• Her weight class was won by Thai lifter Prapawadee Jaroenrattanatarakoon, who changed her name before the Olympics because a fortune teller told her it would bring her luck. I guess it worked.
  • And finally, one of the best moments of the Games: German lifter Matthias Steiner won the heaviest weight class. For Steiner, it was bittersweet because his wife died in a 2007 car crash. Steiner won by 1 pound after a tremendous last lift. He then collapsed to the mat in tears; later, he brought a photo of his wife to the medal stand. Definitely a Beijing highlight.
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Water Polo [Oct. 4th, 2008|11:49 pm]
Water polo is somewhat hard to watch on TV because (1) the ball is sometimes hard to see and (2) there are tons of whistles that make no sense. But I watched a good amount.

  • Venue: Yingdong Natatorium
  • The U.S. men were led by Terry Schroeder, former player and model for the male athlete statue at the L.A. Coliseum. He managed to bring the team back from a bad few years.
  • The first signs of something special came when the U.S. beat Italy. They lost to eventual bronze medalist Serbia, but they upset favorites Croatia. They actually earned a bye to the semis, where they then beat Serbia! Unfortunately, Hungary defeated them, but for this team, silver was quite the Cinderella story.
  • On the other hand, the U.S. women were a heavy favorite. But they were upset by the Netherlands in the final.
  • Overall, U.S. team sports were a HUGE success at these Olympics!
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Volleyball [Oct. 4th, 2008|11:29 pm]
Beach volleyball was again a major event on NBC, which makes sense because the Americans did very well. Indoor volleyball wasn't often featured in prime time, but it got plenty of coverage (often live in late night), and was the final event shown before the closing ceremony.

  • Venues: Chaoyang Park Beach Volleyball Ground (beach), Capital Indoor Stadium and Beijing Institute of Technology Gymnasium (indoor)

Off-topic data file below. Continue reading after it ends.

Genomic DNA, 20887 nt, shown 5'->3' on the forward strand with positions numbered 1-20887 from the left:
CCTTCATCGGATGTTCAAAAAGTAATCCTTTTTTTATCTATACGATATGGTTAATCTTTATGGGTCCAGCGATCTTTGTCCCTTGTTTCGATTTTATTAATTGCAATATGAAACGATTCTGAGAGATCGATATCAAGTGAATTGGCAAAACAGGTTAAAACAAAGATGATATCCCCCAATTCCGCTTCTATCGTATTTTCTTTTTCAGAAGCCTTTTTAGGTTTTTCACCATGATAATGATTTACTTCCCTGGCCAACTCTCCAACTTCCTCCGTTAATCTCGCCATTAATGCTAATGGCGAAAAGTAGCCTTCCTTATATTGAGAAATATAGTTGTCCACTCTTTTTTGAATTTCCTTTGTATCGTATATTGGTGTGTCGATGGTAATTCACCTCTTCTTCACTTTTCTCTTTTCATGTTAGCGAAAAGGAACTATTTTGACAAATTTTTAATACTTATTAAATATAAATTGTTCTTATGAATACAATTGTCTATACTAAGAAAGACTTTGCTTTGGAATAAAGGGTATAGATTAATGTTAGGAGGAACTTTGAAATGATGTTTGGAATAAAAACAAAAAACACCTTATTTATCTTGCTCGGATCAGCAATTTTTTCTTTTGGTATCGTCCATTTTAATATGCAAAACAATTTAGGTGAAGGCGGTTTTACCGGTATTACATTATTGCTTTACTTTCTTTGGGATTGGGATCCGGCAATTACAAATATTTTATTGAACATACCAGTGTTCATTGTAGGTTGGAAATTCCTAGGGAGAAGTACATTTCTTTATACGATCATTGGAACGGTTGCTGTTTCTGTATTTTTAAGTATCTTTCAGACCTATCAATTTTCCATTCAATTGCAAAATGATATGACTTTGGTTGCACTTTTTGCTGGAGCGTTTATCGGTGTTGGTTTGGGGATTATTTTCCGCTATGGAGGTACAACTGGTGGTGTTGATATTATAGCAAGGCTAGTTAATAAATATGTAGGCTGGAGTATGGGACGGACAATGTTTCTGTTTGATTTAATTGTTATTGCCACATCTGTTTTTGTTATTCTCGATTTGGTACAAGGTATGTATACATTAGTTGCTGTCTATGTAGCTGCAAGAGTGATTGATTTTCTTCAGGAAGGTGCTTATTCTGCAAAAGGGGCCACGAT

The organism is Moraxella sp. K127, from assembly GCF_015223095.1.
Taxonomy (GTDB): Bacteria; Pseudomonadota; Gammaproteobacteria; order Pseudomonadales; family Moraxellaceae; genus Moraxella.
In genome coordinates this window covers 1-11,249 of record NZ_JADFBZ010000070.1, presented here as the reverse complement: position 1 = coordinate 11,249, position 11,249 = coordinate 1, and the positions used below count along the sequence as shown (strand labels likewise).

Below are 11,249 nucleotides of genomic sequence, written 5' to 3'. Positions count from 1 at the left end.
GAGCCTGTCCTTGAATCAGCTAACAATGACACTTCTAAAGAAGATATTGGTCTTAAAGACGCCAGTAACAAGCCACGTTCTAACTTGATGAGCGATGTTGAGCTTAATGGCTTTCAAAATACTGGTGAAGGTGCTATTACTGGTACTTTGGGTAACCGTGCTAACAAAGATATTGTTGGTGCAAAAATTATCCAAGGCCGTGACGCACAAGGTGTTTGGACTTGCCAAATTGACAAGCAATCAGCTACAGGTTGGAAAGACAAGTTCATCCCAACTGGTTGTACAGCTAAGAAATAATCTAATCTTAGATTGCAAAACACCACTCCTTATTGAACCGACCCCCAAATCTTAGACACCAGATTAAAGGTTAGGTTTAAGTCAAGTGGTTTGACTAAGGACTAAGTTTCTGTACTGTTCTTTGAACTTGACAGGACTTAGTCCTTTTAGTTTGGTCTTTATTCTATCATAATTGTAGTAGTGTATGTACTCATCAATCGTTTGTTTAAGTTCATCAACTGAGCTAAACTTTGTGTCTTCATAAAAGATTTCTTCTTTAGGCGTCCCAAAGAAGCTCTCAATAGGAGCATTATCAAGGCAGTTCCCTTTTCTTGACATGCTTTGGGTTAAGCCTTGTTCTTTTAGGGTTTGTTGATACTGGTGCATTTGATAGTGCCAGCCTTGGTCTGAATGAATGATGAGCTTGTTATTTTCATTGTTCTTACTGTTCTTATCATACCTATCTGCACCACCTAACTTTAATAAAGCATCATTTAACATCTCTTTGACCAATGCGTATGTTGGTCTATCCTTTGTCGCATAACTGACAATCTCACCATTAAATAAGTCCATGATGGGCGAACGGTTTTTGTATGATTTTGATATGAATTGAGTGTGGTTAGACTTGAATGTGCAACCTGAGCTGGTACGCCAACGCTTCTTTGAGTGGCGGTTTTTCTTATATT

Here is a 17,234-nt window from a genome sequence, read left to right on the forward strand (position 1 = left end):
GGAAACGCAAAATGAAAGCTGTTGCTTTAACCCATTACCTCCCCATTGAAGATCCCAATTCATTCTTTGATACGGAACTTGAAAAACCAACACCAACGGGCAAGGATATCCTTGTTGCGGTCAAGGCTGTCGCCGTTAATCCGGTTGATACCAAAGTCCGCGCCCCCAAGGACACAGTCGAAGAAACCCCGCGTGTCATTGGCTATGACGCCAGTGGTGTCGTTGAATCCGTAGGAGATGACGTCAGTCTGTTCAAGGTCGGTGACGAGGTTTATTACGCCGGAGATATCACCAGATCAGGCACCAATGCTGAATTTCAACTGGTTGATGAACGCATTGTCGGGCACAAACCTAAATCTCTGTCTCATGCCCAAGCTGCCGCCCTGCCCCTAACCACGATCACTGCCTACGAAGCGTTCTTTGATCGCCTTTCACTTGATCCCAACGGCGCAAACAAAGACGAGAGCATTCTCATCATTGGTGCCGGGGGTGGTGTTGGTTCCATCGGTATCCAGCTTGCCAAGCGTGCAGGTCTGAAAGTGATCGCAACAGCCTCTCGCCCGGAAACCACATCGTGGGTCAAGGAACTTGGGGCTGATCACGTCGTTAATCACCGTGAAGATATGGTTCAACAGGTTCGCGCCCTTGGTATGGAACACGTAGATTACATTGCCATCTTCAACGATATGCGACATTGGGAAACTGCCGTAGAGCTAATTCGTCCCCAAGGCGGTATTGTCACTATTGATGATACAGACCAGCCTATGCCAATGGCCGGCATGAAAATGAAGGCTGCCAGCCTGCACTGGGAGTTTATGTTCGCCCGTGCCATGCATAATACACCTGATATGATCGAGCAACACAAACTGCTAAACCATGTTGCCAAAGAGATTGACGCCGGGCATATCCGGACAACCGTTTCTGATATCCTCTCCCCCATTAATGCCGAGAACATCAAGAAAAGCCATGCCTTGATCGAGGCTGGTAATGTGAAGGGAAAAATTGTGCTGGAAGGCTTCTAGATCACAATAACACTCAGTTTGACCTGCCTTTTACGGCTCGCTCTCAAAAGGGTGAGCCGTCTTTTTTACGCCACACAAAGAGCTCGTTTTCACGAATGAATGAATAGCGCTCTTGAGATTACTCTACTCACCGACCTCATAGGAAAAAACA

• Commentators: Chris Marlowe, Karch Kiraly, and Heather Cox (beach). Marlowe and Kiraly did a great job as usual. Paul Sunderland and Kevin Barnett (indoor).
  • Favorites Todd Rogers ("The Professor") and Phil Dalhausser ("The Thin Beast") were upset in their first match by the unheralded Latvians. Luckily, they turned it around to make the elimination round.
  • To get to the finals, Rogers and Dalhausser had to beat an oddly named team: Brazilians Renato "Geor" Gomes and Jorge "Gia" Terceiro, who now compete for...Georgia! Yep, they went by just "Geor" and "Gia."
  • Brazilians Márcio and Fábio defeated their favored countryman Ricardo and Emanuel (the eventual bronze medalists) to reach the final. There they barely lost the first set to Rogers and Dalhausser and took the second set. But in the third, Dalhausser became a dominant blocking force, getting a bunch in a row (very cool!) to get the gold.
  • On the women's side, the Americans didn't have so much trouble. That's because they were Misty May (-Treanor) and Kerri Walsh! My favorite girls dominated again, not losing a single set en route to a second gold medal. In the final, they had to defeat a hometown team in the pouring rain, but they prevailed. China took bronze as well...seriously?!
  • Misty scattered her mom's ashes on the court again after the win.
  • Misty and Kerri also had a big fan present early on--President Bush, who was playing volleyball with them and apparently slapping Misty on the back or ass...WHAT?